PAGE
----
Among the items in the fiscal year 2017 budget released by the White House, there is a provision calling for a “financial fee” as a means to increase receipts for the federal government. Also, the budget calls for reforms in the housing finance system, specifically the winding down of Fannie Mae and Freddie Mac.
Financial fee. The financial fee provision is part of the budget’s theme of “Meeting Our Greatest Challenges: Opportunity for All” that addresses economic insecurity and seeks to provide a “simpler, fairer, and more efficient tax system.”
Specifically, the budget would impose a new fee on large, highly-leveraged financial institutions. This seven basis point fee would be assessed on the liabilities of the roughly 100 firms with assets over $50 billion; and is expected to raise $111 billion over 10 years.
According to an Analytical Perspective on Governmental Receipts, the term “financial institution” includes not only U.S. and foreign banks, but also bank holding companies and “nonbanks,” such as insurance companies, savings and loan holding companies, exchanges, asset managers, broker-dealers, specialty finance corporations, and financial affiliates.
The Analytical Perspective also noted that the financial fee “is intended to discourage excessive risk-taking by financial firms, who were key contributors to the recent financial crisis. The fee would also satisfy the statutory requirement for the President to propose a means to recoup the net costs of assistance provided through the Troubled Asset Relief Program.”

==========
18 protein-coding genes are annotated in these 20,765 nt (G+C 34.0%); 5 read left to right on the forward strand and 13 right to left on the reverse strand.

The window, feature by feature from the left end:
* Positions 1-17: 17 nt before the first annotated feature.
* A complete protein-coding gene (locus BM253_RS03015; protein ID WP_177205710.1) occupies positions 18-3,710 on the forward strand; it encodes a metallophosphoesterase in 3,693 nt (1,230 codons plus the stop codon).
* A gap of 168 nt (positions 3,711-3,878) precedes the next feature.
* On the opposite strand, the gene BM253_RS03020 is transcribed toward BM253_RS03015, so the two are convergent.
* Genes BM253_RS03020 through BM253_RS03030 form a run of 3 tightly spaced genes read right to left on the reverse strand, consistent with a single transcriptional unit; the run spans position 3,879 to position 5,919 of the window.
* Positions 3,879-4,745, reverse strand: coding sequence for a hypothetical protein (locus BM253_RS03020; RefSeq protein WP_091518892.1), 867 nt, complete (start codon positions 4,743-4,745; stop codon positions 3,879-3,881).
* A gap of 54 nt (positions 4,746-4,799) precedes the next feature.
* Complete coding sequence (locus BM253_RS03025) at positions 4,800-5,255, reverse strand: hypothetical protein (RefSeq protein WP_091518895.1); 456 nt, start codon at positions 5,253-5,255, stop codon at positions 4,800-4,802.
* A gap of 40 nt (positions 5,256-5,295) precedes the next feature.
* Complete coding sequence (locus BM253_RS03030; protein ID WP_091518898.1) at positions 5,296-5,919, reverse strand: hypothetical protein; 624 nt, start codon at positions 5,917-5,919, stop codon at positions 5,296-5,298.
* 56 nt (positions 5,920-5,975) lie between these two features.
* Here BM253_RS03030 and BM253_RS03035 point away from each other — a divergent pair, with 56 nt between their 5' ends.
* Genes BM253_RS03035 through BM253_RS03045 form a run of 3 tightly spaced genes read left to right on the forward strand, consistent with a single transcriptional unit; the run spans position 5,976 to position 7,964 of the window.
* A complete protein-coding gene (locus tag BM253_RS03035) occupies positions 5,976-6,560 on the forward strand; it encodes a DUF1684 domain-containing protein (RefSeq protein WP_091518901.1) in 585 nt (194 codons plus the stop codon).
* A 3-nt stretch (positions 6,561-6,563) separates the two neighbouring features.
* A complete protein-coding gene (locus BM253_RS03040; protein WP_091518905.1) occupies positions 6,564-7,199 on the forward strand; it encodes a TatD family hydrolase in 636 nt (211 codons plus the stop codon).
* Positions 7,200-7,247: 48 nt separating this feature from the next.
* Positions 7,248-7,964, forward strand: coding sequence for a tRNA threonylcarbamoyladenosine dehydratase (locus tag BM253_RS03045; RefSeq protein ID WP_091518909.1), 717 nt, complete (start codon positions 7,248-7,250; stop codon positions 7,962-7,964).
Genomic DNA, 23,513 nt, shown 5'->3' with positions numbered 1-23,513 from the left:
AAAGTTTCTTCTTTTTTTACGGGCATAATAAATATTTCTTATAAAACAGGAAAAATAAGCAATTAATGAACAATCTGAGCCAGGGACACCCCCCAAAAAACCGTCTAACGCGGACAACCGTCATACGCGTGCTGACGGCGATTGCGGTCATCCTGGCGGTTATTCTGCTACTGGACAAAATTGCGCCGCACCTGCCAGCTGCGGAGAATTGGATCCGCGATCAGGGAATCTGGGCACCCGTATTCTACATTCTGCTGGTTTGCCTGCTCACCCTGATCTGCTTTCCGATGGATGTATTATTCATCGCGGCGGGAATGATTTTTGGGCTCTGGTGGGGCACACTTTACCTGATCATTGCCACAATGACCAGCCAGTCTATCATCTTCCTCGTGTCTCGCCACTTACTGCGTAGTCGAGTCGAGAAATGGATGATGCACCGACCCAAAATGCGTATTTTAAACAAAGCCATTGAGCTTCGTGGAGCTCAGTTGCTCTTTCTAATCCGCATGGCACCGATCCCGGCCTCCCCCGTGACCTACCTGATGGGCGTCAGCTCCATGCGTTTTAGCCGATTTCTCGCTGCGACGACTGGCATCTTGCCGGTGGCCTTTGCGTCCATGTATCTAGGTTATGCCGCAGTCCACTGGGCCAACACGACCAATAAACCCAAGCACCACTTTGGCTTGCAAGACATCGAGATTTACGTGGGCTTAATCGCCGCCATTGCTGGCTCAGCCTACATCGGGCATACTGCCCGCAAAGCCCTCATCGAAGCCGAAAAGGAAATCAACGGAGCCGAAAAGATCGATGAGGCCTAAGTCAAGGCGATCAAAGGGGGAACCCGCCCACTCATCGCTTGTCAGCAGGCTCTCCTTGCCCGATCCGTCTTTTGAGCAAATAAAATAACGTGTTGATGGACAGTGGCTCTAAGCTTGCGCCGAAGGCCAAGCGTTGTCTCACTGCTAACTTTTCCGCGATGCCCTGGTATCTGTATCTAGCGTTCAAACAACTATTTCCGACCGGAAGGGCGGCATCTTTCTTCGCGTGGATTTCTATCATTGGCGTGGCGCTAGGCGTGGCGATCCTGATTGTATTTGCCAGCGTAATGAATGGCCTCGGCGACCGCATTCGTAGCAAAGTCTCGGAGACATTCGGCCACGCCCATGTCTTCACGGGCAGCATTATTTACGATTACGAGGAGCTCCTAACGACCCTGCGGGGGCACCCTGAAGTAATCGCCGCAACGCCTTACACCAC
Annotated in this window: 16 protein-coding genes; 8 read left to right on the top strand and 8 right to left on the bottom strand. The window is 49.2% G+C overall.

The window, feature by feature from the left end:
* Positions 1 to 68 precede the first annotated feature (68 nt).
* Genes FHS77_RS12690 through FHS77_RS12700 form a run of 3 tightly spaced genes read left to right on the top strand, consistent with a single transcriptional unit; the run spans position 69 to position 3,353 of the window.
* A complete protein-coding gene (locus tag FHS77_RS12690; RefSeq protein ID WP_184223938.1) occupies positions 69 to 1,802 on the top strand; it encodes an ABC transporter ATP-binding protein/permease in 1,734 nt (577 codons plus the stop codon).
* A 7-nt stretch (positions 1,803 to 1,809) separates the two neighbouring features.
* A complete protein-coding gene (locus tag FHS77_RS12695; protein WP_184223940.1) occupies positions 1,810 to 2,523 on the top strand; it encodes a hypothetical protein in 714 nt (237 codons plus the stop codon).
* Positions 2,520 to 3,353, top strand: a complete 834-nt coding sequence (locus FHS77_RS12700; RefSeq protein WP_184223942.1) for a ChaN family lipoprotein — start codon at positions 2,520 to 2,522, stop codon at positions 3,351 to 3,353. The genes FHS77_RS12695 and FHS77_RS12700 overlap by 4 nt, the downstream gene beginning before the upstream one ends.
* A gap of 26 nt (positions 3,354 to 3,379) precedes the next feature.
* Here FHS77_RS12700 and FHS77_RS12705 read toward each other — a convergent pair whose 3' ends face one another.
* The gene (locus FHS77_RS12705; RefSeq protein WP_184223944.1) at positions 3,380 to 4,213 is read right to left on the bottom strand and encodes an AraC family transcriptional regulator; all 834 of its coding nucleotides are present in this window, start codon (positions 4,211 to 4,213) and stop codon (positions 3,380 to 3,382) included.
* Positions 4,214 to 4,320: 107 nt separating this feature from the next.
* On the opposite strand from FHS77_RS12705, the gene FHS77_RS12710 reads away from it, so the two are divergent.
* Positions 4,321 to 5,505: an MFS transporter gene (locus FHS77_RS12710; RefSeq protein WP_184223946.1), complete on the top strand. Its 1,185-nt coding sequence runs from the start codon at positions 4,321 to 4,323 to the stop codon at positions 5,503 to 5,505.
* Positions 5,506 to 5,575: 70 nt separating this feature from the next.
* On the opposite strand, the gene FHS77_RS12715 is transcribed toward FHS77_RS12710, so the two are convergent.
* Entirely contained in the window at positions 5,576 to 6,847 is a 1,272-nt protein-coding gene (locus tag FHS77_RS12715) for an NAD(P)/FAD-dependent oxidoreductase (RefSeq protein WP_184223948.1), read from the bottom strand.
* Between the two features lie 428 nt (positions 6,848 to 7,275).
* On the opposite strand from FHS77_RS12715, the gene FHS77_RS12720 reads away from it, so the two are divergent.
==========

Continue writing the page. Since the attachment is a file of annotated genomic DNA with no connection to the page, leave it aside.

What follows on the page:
GSE winding down. The winding down of Fannie Mae and Freddie Mac is part of the budget’s call for “Leveling the Playing Field through Wall Street Reform” and to “finish addressing the weaknesses exposed by the financial crisis.” The budget noted that the Consolidated Appropriations Act, 2016 reinforced the need to enact comprehensive reform.
Also, an Analytical Perspective on Credit and Insurance noted that the “Administration will continue to work with Congress to pass comprehensive reform, centered on several core principles: require more private capital in the system; end the Fannie Mae/Freddie Mac duopoly business model in order to improve system stability and better protect taxpayers; ensure broad access for all creditworthy families to sustainable products like the 30-year fixed rate mortgage in good times and bad; and help ensure sustainable rental options are widely available.”
Companies: Fannie Mae; Freddie Mac
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